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Could Green Prescriptions Leave You Blue?

In November 2020, The Times published an article exposing the downsides of so-called “green prescriptions”, whereby patients are advised to participate in outdoor activities such as exercise classes, planting trees or visiting natural beauty spots.

On paper, it seems like a sensible remedy. Studies have shown that spending time in green spaces helps to reduce the risk of type 2 diabetes, premature death, stress and high blood pressure. Indeed, the issuing of “green prescriptions” in New Zealand has led to 60% of patients adopting more active lifestyles since the scheme began in 1998.

A cartoon image of a serene person in the centre, with hand on hip. They wear a rucksack and black trousers, standing in a colourful scene with pink trees and yellow ground. A sun shines in a blue sky dotted with clouds, and mountains loom in the distance. A bird is in flight, enhancing the tranquil setting.

In July 2020, Environment Secretary George Eustice announced a £4 million investment in green social prescribing, aimed at improving mental health outcomes, reducing health inequalities, and reducing demand on the health and social care system.

The ongoing COVID-19 pandemic serves to highlight the importance of such a scheme, with lockdown measures taking an immeasurable toll on our collective mental health and wellbeing at a time when the NHS has been pushed to breaking point.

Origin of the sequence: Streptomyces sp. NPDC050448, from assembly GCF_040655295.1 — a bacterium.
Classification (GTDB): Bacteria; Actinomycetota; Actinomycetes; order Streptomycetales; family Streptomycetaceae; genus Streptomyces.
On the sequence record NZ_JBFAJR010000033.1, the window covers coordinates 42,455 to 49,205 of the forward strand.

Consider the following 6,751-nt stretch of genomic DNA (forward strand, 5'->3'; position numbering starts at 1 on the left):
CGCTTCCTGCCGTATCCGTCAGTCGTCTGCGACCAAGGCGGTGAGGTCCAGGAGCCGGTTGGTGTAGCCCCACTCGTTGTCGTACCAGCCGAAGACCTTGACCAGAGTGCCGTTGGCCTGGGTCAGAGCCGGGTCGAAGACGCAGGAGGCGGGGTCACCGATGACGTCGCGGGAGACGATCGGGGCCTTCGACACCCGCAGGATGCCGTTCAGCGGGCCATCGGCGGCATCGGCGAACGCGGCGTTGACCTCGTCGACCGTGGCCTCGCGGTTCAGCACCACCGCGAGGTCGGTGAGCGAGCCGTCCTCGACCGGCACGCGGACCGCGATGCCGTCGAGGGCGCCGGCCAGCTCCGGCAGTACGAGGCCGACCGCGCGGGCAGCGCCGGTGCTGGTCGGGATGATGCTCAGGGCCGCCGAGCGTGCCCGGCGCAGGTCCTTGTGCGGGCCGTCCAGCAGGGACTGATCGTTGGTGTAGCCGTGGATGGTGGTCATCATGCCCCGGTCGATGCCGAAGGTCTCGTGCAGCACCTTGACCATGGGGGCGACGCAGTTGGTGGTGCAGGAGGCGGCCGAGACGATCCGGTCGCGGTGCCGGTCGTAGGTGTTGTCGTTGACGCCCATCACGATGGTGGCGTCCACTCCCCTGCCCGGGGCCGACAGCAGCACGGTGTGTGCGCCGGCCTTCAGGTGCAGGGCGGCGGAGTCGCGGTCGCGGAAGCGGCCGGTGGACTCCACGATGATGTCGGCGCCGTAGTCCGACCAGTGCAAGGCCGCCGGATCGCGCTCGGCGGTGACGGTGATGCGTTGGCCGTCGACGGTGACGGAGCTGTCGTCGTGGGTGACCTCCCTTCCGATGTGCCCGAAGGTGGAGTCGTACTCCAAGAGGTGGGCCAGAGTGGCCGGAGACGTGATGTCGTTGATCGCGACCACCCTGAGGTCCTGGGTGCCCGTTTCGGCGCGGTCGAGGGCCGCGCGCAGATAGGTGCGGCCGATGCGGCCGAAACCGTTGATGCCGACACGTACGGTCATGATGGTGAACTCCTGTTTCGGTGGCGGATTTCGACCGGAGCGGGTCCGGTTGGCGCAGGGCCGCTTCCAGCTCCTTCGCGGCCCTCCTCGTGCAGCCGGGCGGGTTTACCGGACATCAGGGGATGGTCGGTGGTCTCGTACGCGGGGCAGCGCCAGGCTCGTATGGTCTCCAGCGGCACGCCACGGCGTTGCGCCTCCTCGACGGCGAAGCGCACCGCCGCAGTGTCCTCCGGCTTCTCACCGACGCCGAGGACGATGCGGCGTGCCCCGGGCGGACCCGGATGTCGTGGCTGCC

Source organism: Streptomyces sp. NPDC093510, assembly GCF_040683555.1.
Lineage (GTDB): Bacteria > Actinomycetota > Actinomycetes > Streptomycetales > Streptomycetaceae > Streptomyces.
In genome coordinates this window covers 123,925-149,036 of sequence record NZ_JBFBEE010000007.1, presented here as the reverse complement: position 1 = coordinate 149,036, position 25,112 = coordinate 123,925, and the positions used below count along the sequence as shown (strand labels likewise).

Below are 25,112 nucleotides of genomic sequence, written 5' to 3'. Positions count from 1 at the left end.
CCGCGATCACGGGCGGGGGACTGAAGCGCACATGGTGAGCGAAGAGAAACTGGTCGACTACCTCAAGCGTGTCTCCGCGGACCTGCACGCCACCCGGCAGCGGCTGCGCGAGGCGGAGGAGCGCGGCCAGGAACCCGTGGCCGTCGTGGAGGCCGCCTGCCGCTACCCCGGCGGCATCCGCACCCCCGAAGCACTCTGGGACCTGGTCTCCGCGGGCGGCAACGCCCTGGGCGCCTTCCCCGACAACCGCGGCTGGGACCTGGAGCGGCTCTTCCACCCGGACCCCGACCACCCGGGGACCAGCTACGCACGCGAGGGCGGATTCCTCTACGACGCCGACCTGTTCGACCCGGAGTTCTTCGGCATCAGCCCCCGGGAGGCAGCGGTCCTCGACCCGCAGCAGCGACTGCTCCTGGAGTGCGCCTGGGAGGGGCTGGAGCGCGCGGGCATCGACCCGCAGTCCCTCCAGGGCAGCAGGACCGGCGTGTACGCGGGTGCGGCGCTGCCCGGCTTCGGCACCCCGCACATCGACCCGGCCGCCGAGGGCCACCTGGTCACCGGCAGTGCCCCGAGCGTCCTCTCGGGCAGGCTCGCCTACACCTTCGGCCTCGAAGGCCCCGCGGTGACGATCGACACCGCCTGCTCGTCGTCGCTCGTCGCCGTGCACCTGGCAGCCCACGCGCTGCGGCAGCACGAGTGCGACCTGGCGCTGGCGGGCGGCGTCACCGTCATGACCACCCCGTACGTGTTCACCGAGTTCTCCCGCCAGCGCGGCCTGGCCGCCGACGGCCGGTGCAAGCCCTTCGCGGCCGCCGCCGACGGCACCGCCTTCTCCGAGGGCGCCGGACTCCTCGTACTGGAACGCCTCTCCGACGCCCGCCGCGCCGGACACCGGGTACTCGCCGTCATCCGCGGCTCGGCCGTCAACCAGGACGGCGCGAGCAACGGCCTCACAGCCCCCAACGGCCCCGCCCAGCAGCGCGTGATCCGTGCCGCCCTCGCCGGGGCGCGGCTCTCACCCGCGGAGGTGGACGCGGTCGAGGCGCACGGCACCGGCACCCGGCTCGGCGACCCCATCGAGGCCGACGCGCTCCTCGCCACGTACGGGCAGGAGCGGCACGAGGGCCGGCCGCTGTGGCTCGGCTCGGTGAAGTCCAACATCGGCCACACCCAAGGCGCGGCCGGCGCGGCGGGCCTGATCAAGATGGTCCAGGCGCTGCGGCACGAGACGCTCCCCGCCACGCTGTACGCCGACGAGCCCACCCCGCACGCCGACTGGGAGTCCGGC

The two-year project will be managed by multiple partners including several government departments, Natural England, NHS England, NHS Improvement, Public Health England and the National Academy for Social Prescribing.

How then, can green prescriptions leave individuals feeling worse?

According to The Times, the issues stems from increased anxiety levels:

“A new study published in the journal Scientific Reports, from an international research team led by Exeter University, found that the benefits of nature to people with depression and anxiety applied only if they chose to visit those places themselves.

“The study is based on data from more than 18,000 people in 18 different countries. Researchers found that people with depression were already going out into nature as often as those with no mental health issues, and people with anxiety significantly more often.

“Both groups said they felt happy and experienced low anxiety during the visits. However, the more pressure from other people that they felt to get out into nature, the less motivated they were and the more anxious they felt.”